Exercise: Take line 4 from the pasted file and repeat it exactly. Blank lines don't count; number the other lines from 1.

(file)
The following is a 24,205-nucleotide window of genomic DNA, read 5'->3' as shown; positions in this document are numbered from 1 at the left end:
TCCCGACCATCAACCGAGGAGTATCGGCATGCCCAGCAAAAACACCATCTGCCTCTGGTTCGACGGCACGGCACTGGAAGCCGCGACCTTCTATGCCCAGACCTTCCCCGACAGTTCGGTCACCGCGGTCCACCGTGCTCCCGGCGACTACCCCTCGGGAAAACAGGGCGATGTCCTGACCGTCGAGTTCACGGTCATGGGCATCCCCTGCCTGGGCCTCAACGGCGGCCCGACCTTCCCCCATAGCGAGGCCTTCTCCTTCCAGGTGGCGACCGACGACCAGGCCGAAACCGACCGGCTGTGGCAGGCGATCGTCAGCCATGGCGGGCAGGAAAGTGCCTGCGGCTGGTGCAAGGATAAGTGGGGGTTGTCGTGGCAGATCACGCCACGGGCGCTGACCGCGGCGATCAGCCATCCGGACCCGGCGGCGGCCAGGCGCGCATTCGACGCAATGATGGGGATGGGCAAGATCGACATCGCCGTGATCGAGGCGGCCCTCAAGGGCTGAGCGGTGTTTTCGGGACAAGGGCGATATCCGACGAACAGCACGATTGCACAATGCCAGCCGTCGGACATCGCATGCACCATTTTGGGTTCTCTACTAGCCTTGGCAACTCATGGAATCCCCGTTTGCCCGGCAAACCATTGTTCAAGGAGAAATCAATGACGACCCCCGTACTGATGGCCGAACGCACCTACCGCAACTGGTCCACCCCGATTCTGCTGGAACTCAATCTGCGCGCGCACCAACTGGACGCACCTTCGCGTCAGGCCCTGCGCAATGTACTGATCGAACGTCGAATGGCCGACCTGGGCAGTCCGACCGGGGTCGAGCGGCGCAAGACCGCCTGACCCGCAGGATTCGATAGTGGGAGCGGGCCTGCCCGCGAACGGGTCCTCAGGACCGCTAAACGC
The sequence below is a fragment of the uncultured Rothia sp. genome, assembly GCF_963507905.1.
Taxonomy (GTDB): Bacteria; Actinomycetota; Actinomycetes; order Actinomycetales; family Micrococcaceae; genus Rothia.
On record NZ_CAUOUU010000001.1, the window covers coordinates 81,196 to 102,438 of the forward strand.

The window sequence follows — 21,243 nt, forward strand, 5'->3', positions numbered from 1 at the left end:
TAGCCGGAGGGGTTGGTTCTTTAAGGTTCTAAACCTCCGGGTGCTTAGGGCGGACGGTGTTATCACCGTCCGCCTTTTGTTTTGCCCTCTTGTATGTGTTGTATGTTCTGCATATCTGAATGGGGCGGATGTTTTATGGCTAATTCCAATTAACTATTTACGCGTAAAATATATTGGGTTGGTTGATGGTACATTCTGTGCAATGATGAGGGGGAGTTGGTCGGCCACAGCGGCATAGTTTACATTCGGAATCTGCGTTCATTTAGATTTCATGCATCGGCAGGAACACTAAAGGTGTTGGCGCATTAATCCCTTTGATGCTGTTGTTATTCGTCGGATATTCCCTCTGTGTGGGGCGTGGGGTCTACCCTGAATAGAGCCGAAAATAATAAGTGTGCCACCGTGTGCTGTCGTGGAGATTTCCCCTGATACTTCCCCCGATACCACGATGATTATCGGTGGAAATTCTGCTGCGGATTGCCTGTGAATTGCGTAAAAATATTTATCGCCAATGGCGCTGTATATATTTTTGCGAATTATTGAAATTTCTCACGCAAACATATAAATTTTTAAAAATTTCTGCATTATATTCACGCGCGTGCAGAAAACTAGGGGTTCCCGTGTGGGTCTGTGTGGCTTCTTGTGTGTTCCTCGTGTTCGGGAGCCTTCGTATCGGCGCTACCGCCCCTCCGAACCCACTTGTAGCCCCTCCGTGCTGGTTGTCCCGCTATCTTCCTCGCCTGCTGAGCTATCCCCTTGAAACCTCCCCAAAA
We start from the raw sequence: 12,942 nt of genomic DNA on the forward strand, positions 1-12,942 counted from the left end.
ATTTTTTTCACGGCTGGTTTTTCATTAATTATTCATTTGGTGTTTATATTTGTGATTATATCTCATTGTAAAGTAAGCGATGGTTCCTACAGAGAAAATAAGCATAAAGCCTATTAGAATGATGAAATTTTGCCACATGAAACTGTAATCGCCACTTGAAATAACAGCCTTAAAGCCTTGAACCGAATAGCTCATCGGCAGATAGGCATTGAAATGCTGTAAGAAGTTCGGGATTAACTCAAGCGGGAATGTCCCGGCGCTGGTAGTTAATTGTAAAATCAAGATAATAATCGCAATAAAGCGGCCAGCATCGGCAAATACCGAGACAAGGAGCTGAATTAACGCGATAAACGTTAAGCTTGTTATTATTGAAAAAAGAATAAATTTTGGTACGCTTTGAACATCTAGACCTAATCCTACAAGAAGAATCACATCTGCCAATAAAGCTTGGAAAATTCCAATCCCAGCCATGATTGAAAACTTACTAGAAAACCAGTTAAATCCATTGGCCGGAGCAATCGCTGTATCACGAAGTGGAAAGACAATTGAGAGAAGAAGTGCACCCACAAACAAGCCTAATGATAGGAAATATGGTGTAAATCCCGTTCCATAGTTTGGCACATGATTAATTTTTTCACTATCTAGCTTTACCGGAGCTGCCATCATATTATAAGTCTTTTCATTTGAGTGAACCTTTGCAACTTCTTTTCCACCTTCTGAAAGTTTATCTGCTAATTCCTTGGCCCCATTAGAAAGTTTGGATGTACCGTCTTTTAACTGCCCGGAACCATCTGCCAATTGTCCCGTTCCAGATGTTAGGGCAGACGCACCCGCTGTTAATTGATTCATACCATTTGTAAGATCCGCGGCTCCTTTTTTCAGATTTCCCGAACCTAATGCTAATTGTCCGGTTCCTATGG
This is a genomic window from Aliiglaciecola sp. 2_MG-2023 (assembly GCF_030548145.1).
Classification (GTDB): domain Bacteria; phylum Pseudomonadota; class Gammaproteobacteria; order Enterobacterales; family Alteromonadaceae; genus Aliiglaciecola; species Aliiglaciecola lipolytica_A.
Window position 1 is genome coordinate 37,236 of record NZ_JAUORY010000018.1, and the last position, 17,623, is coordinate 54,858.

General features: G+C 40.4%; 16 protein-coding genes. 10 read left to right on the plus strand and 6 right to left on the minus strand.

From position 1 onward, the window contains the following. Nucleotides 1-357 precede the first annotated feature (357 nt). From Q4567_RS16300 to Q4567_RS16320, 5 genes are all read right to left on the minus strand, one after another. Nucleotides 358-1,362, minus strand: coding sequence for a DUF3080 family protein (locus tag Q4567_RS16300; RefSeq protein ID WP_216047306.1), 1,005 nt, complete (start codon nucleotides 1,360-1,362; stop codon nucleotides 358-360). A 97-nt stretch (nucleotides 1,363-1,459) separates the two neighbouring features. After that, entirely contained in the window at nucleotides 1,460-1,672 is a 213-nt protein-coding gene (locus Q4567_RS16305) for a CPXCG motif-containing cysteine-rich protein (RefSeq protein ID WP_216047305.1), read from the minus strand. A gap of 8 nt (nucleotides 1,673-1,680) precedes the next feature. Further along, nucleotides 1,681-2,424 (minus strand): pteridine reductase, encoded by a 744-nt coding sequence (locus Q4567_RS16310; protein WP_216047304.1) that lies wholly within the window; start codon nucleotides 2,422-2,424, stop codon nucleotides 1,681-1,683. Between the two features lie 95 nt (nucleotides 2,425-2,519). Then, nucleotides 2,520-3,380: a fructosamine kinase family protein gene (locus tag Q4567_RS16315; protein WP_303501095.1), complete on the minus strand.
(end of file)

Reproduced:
Taxonomy (GTDB): Bacteria; Actinomycetota; Actinomycetes; order Actinomycetales; family Micrococcaceae; genus Rothia.